In the last 20 years, the consumption of prescription stimulants increased from 5 million to 45 million.
Prescription drug abuse is the nation’s fastest growing drug problem. More people in the U.S. died last year of drug overdoses than from car accidents, making prescription drug abuse the third leading cause of accidental death. In the U.S., one person dies every 19 minutes from a drug overdose, and overdoses involving prescription painkillers now kill more Americans than those involving heroin and cocaine combined. This epidemic has been particularly widespread on college campuses. Between 1993 and 2005, the proportion of college students using prescription drugs went up dramatically: use of opioids such as Vicodin, Oxycontin, and Percocet increased by 343 percent, and use of stimulants like Ritalin or Adderall increased by 93 percent. Our prescription drug misuse and abuse program seeks to cut prescription drug abuse deaths in half – saving approximately 10,000 lives – through strategic partnerships that raise consumer and public awareness, advance business practice change, and mobilize communities.
Expanding Access to Naloxone
Learn about our recently announced agreement with kaléo to increase access to their injectable form of naloxone.


Since launching our prescription drug abuse reduction strategy in May 2013, we have worked with our strategic partners to address four key objectives to implement our program. In January 2014, CHMI launched the Employee Health Improvement Framework that includes first-of-its-kind best practice guidance on implementing policy and practice changes on behavioral/mental health and wellness that includes addressing substance abuse. Shortly thereafter, with the help of Facebook and MTV, CHMI and the Jed Foundation launched the Jed and Clinton Health Matters College Campus Program, which aims to make college campuses safer and healthier by building their capacity to support the mental and physical needs of their students. As drug abuse by college students continues to increase, we have placed a strong focus on building the capacity of college campuses to support student health and prevent substance abuse.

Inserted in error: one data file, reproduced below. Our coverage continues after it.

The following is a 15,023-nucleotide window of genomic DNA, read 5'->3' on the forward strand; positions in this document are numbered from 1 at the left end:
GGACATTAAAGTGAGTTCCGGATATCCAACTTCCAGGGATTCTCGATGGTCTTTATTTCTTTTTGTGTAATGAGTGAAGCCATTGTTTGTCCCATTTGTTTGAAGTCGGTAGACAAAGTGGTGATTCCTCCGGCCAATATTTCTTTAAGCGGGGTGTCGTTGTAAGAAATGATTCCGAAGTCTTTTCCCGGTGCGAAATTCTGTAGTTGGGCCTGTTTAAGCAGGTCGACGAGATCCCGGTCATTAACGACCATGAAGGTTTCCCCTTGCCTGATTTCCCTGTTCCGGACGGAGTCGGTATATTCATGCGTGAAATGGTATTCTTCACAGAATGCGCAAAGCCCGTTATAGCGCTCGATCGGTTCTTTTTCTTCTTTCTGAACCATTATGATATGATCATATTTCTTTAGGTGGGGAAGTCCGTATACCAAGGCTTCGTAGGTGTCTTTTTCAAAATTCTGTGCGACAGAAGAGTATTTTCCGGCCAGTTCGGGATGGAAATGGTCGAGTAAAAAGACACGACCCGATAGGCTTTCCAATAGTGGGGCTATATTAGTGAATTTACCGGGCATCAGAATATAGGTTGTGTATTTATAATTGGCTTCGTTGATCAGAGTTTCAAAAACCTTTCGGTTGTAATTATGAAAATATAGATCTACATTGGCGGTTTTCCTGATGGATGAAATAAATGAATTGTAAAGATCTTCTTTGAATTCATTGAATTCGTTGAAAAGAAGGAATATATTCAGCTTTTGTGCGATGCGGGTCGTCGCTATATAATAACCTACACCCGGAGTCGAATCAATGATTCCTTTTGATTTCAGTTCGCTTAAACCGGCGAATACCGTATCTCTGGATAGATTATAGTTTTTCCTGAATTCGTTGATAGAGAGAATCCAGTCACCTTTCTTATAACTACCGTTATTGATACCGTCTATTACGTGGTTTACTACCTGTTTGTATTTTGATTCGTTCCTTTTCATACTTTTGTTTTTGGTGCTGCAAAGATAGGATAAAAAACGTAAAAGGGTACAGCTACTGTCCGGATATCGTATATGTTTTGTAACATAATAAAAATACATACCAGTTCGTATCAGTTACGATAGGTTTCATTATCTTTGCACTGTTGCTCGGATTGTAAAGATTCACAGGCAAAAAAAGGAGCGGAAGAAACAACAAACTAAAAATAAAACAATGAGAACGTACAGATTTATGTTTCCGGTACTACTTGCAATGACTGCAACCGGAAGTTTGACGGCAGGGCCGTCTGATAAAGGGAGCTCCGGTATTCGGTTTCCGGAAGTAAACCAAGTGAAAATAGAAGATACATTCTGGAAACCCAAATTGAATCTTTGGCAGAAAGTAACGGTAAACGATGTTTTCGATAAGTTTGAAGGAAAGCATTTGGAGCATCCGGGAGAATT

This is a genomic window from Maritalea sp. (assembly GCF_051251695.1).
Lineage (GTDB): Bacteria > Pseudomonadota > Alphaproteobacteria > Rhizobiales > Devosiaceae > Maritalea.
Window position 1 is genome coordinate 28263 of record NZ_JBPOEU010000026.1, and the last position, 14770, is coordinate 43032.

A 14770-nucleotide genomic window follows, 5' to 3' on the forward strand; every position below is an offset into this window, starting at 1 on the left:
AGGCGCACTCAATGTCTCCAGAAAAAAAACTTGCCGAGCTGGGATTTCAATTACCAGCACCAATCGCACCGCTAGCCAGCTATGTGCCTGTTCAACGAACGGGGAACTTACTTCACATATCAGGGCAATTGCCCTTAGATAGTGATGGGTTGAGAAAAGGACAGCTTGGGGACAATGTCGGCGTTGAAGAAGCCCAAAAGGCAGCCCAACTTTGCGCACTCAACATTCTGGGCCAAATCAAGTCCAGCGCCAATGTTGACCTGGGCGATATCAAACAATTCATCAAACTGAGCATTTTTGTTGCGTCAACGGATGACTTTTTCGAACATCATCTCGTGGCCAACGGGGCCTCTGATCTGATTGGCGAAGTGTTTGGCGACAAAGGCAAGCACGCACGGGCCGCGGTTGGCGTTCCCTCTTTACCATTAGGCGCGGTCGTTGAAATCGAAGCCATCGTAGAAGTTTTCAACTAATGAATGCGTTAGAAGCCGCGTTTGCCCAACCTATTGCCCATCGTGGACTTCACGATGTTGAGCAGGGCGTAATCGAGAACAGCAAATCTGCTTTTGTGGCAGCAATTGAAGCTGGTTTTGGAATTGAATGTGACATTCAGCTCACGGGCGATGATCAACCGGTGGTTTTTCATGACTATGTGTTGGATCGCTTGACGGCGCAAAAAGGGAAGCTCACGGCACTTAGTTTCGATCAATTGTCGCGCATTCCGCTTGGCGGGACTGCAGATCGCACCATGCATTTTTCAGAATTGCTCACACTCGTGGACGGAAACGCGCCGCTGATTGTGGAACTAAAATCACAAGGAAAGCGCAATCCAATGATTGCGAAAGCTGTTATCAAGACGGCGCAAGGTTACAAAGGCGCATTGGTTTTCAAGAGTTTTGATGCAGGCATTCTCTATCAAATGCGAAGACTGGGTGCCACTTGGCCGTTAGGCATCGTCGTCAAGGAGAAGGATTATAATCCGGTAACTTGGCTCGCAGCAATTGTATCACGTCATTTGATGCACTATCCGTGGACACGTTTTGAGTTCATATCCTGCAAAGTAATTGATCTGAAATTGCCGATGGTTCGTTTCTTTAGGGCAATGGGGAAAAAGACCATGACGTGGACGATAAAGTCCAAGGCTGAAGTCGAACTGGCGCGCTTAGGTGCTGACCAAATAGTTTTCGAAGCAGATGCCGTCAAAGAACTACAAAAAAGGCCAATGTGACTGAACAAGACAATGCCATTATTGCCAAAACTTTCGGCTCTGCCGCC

In April 2014, CHMI hosted a working meeting, in which the FDA and key stakeholders in government, industry, and community groups met to create the initial deliverable plan for expanding Naloxone access in state and communities. This plan includes providing a predictably affordable supply of Naloxone to community groups; creating a window of opportunity for the Naloxone distribution field to scale over the next four years; expanding continuing medical education on Naloxone, targeting doctors and health workers; and rigorous implementation of community-based distribution and access efforts. CHMI is addressing our final objective of medical education by creating new continuous medical education courses specific to prevention of use by young adults with Medscape and the Jed Foundation. By taking the lead and continuing research in this field, CHMI and its partners will continue to create innovative ways to reach our final goal: cutting prescription drug abuse deaths in half and saving approximately 10,000 lives.